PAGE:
Bidens Visit Wounded Warriors, Families at Pendleton
By Elaine Sanchez
American Forces Press Service
MARINE CORPS BASE CAMP PENDLETON, Calif., Jan. 21, 2012 Vice President Joe Biden and his wife, Dr. Jill Biden, thanked wounded warriors and their families for their service and sacrifice during a visit to the Warrior Hope and Care Center here yesterday.
Vice President Joe Biden speaks with wounded warrior Marine Corps Sgt. James Amos during a visit to the Warrior Hope and Care Center on Marine Corps Base Camp Pendleton, Calif., Jan. 20, 2012. DOD photo by Elaine Sanchez
(Click photo for screen-resolution image);high-resolution image available.
The 30,000-square-foot center, part of the Wounded Warrior Battalion West, opened in October to offer counseling and transition services to wounded and ill Marines, sailors and their families.
The Bidens mingled with about a dozen wounded warriors -- some in wheelchairs and others seated alongside family members -- in a small room at the center.
The vice president said he and his wife visit service members and their families as often as possible for one reason: “To say thank you.”
“We only have one sacred obligation in the government,” Biden told the troops. “We have a lot of obligations -- to the old, to the young, to educate -- but we have only one sacred obligation, and that is to equip those we send to war and care for those we bring home from war.
“It is the single most significant obligation the United States of America has,” he added.
Biden said he’s been in and out of Afghanistan and Iraq 23 times, but “not like you,” he said, addressing a wounded Marine in front of him.
The vice president recalled one harrowing trip he took to Afghanistan before being sworn into office. They were flying up north in the mountains above the Kunar province when the helicopter he was flying in got forced down at 9,500 feet, he said.
They landed on a narrow peak, Biden noted, that was “only wide enough for the carriage of the helo we were riding in.” About six hours passed, and after dark, they were directed to climb over a ridge to reach a vehicle so they could be driven down the mountain.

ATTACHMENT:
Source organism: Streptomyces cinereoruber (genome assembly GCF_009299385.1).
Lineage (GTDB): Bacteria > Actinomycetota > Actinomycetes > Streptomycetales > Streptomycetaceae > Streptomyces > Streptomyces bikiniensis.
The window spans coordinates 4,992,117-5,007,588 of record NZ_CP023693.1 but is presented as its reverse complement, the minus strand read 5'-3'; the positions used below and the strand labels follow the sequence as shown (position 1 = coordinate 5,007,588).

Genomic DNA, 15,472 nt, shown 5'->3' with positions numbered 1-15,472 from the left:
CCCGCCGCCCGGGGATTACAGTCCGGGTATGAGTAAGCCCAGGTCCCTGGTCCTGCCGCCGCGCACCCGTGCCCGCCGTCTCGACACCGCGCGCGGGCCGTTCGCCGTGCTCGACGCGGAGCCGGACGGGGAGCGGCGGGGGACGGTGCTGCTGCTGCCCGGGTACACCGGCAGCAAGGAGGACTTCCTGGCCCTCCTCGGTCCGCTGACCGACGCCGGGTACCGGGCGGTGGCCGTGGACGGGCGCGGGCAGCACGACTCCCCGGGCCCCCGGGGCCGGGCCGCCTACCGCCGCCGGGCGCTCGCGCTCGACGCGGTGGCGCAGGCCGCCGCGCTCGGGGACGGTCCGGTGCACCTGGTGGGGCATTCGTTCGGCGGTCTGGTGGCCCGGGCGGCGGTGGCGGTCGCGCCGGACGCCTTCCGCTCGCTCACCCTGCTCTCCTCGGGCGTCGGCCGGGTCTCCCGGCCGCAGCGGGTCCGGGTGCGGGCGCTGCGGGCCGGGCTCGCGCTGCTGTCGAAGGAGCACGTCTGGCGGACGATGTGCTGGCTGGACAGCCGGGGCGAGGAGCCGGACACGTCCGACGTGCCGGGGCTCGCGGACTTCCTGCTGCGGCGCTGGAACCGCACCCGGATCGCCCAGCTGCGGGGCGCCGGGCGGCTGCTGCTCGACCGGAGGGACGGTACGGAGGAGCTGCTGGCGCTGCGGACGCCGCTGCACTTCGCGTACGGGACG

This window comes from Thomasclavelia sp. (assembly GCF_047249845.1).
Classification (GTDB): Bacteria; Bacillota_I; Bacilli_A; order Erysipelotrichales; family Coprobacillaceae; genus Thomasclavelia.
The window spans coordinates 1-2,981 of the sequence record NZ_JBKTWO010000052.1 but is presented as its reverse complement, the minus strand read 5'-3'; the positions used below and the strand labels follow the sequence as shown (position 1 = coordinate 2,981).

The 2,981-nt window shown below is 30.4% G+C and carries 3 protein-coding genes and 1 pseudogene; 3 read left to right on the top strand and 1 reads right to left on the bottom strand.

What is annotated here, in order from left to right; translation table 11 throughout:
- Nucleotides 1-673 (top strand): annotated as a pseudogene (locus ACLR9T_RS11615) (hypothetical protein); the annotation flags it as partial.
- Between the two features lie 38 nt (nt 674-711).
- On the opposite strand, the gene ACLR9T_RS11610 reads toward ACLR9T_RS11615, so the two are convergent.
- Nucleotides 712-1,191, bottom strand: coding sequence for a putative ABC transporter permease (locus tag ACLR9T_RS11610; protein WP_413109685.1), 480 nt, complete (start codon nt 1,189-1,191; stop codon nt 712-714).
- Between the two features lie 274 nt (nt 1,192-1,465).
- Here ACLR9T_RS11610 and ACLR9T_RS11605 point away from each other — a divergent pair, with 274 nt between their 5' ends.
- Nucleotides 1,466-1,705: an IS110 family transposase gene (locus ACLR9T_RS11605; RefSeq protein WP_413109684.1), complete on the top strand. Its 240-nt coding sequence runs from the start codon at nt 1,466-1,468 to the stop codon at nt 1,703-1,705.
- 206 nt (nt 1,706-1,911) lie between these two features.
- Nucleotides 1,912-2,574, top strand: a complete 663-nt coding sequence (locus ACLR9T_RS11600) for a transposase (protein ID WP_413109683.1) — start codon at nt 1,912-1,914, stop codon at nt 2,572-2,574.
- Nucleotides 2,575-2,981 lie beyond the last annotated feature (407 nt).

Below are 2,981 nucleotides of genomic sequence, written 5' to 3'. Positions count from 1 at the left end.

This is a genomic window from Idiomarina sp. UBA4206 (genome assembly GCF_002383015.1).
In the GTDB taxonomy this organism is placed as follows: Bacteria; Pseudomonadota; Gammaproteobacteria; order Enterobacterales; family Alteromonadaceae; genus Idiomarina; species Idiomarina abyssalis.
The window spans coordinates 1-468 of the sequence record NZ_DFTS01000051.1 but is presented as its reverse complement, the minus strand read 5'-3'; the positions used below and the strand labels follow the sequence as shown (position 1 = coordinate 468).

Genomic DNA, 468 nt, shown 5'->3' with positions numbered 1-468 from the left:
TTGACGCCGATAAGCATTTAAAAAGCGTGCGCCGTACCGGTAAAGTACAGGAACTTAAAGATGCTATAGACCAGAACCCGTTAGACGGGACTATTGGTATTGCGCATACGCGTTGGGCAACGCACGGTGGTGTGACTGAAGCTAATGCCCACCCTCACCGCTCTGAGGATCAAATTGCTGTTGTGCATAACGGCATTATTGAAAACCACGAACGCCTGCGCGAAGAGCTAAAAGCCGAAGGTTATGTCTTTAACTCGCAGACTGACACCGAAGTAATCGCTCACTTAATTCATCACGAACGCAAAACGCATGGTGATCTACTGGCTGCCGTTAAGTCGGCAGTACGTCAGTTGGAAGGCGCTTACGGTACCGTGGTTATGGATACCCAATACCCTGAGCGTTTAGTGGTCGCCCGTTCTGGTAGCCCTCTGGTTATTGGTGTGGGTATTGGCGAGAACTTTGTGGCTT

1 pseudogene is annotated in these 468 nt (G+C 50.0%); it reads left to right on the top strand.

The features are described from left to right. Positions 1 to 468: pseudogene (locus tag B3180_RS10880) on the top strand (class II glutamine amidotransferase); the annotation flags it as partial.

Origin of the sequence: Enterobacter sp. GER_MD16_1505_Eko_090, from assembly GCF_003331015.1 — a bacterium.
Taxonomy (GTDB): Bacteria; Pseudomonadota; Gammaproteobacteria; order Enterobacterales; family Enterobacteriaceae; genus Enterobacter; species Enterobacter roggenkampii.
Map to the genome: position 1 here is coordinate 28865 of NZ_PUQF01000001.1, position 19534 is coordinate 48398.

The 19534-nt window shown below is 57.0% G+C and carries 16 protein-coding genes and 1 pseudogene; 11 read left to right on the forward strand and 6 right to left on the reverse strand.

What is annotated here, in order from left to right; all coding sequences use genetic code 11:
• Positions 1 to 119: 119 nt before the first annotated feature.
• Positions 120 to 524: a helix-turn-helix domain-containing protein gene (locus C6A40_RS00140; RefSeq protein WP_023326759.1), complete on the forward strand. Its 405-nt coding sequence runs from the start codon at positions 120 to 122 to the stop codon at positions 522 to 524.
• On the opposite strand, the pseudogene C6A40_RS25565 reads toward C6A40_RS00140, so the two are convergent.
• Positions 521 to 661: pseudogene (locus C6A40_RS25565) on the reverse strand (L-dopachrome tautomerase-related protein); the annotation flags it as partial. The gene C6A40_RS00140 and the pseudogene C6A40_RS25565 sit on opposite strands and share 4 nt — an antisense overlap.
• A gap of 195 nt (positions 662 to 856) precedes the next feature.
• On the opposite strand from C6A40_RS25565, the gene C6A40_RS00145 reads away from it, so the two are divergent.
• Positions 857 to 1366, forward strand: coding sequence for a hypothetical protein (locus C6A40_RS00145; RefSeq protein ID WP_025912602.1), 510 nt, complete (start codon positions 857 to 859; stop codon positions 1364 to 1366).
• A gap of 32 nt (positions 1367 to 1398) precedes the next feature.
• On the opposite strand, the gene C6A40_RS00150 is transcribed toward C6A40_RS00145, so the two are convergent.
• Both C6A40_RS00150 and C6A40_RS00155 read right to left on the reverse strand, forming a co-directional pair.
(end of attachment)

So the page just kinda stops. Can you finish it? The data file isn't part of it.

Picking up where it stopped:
Biden noted his surprise at how quickly the Marines were able to obtain photos of him on that peak to ensure their initial safety. He was told there were Marines situated even higher up, at 12,000 feet, who earlier had been in a firefight with al-Qaida.
This generation of warriors is the finest generation of warriors the world has ever seen, he said. More than 2 million warriors since 9/11, he noted, have “strapped on a helmet … put your boots on that sand and climbed into those mountains.”
“It’s just astounding, astounding what you do,” the vice president added. “It takes my breath away. You guys are amazing -- absolutely, positively amazing.”
Biden also acknowledged the family members in the room, quoting English poet John Milton: “They also serve who only stand and wait.”
Biden recalled when his son, Beau, a major in the Delaware Army National Guard, was deployed to Iraq in 2008, He said he’d come in every morning and see his wife in the kitchen with a cup of coffee standing over the sink. “I could see her lips moving,” he said, “She’d say a prayer every single morning. The same prayer.”
Biden reiterated the nation’s commitment to care for wounded warriors and their families. He told them “phenomenal” advances and breakthroughs were on the horizon. He alluded to technology that would enable doctors to connect the nervous system to a prosthesis, enabling wounded warriors the same mobiilty as before their injury.
“There is real hope,” he said, “and there’s an absolute … positive commitment this country has made and we are going to keep.”
Biden concluded by telling the warriors, “We owe you. We owe you guys more than anybody could ever be able to repay you.”
Biden and his wife then took time to speak with each of the wounded warriors and their family members.
As Dr. Biden sat with a group of Marines in the back of the room, the vice president sat on a couch and chatted with wounded warrior Marine Corps Sgt. Eric Rodriquez, his wife, Tanya Rodriquez, and their daughter, 3-year-old Camilla.
Biden joked with Camilla for a few mintues before moving on to greet a double amputee seated in a wheelchair nearby. Marine Corps Sgt. James Amos was injured in Afghanistan on June 6. The vice president, Amos said, thanked him for his service and sacrifice.
The vice president also visited with a veteran of a past war. He knelt down in front of Thomas Marino, seated in a wheelchair, and asked him about his service in World War II as his son, Marine Corps Gunnery Sgt. David Marino and wife, Laura Marino, stood close by.
Biden then donned a Semper Fi cap and talked with other wounded warriors before he and his wife headed back to the East Coast.
The stop here was the Bidens’ last stop on a whirlwind West Coast trip. Dr. Biden had arrived on base that morning to tour the base and visit with Marines and their families, including some Gold Star wives, from an explosive ordnance disposal unit.